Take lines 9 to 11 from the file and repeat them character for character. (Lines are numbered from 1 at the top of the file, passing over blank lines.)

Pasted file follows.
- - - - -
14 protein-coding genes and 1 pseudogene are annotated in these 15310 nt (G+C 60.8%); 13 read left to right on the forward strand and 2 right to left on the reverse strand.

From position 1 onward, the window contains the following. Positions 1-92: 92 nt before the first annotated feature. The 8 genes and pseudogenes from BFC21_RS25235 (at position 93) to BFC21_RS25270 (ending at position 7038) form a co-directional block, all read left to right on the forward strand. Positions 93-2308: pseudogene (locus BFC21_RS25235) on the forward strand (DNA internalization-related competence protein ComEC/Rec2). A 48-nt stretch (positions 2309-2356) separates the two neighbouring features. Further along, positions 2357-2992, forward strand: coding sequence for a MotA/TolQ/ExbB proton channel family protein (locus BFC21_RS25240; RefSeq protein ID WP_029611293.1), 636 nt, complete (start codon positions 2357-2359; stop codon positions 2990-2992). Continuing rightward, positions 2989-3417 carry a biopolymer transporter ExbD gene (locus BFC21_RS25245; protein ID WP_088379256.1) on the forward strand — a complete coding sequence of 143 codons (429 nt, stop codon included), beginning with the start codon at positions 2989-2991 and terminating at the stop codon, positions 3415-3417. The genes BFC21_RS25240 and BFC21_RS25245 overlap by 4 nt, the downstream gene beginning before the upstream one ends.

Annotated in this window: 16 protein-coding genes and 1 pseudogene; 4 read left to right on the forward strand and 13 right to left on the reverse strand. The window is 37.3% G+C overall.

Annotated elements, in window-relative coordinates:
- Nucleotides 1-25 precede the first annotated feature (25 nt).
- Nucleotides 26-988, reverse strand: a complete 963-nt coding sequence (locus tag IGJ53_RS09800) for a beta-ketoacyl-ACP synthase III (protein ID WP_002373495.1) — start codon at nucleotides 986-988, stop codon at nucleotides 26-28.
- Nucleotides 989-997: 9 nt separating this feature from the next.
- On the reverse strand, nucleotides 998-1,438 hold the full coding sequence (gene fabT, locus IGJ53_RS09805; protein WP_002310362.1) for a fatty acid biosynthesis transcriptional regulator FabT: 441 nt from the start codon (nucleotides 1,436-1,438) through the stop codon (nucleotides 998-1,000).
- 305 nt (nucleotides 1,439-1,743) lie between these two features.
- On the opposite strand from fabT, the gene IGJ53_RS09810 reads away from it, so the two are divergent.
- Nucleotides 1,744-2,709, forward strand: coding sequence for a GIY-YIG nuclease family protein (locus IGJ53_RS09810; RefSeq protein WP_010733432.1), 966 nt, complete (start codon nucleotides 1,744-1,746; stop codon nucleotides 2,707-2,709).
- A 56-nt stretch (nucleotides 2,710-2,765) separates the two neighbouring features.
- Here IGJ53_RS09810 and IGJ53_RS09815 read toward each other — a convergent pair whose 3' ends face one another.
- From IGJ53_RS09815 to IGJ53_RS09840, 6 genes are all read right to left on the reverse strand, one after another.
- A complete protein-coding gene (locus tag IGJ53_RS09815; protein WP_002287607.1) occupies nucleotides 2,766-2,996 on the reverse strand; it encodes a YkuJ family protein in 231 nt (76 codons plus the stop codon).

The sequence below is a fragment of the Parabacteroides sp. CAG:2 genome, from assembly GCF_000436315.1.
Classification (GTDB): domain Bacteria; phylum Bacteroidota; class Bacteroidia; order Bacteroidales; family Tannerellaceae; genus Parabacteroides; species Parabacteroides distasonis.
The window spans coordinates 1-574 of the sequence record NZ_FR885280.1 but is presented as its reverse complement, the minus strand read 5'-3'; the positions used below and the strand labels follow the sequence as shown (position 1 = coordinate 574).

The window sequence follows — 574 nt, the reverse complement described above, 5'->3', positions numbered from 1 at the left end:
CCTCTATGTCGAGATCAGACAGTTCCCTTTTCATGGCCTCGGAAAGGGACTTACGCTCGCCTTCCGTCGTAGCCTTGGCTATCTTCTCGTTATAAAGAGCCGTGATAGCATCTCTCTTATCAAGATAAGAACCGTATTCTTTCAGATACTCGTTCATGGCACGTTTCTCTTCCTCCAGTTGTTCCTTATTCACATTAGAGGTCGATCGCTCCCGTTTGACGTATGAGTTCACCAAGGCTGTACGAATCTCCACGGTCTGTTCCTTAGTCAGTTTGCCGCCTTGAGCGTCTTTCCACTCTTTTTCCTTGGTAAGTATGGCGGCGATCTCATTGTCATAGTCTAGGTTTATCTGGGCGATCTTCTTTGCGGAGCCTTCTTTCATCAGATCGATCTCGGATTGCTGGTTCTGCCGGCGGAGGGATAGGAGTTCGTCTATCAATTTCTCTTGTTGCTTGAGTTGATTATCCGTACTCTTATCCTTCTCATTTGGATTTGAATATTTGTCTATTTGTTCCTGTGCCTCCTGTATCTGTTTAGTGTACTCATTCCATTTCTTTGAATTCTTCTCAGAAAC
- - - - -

- 305 nt (nucleotides 1,439-1,743) lie between these two features.
- On the opposite strand from fabT, the gene IGJ53_RS09810 reads away from it, so the two are divergent.
- Nucleotides 1,744-2,709, forward strand: coding sequence for a GIY-YIG nuclease family protein (locus IGJ53_RS09810; RefSeq protein WP_010733432.1), 966 nt, complete (start codon nucleotides 1,744-1,746; stop codon nucleotides 2,707-2,709).